I’ve got lots of readers with Yorkshire connections. With addresses in Australia, southern France, London, Northumbria, Spain and East Sussex, among other places, I bet not one of them has celebrated Yorkshire Day.
Apparently it all began on August 1st 1975, in Beverley, as a protest movement against the local government re-organisation of 1974′
Who knew? Not me. Not anyone I know. We all bumbled through life in the 1970s, 80s, 90s, and though the early years of the twenty first century, blissfully unaware until about five years ago that we were supposed to be partying for Yorkshire.
Two Ripon shops take Yorkshire Day seriously.
Now Yorkshire cities take it in turn to host Yorkshire Day, and this year it is Ripon’s turn. This meant a fairground in the Market Square, a procession with a band and civic dignitaries, a service in the cathedral, picnicking in the Park, and all manner of stalls in the town centre, mainly celebrating Yorkshire charities and institutions.
Such as The National Trust’s stall celebrating Fountains Abbey & Studley Royal. I was there. I was one of a small team encouraging mainly families to have fun. A few punters dressed up as monks from the Abbey, or as fine Georgian ladies who might have enjoyed the Studley Royal Water Gardens. Most children – boys and girls – got enthusiastic about using the kind of wool which was produced in abundance at Fountains Abbey to get stuck into simple weaving. They chose their colours with care, threaded their shuttles, and wove, wove, wove. They ended up with nothing more elaborate than a bookmark, but goodness, they treasured them, and handed them carefully to mums, grandads – anyone who would put them safely away till they arrived home.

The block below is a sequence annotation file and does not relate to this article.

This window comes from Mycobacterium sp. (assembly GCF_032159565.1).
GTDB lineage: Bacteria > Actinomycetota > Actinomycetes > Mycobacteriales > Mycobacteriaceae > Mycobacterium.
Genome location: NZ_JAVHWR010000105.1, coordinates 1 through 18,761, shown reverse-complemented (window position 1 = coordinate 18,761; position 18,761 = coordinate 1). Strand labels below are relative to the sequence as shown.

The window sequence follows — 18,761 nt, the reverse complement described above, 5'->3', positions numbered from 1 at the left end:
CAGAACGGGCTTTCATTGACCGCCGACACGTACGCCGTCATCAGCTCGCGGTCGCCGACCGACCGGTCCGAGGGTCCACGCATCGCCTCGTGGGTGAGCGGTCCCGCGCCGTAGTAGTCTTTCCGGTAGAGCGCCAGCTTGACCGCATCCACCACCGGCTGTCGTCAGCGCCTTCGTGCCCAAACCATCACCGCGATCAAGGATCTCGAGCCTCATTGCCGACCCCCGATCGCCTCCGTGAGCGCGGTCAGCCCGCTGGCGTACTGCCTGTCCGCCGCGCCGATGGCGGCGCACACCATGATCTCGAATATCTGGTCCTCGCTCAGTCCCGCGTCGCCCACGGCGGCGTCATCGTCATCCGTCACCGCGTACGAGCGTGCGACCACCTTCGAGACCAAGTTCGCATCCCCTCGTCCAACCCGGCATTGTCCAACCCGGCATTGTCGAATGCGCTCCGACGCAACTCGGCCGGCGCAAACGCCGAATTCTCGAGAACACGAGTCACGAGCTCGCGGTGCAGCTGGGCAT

And we all ate Wilfra Cakes. That’s a sort of apple pie cooked with Wensleydale cheese, and a long-forgotten Ripon delicacy, produced thanks to the Workhouse Museum.
If we go back this evening, there are bands playing, and a big firework display. Well, any excuse for a party in God’s Own Country. Why not?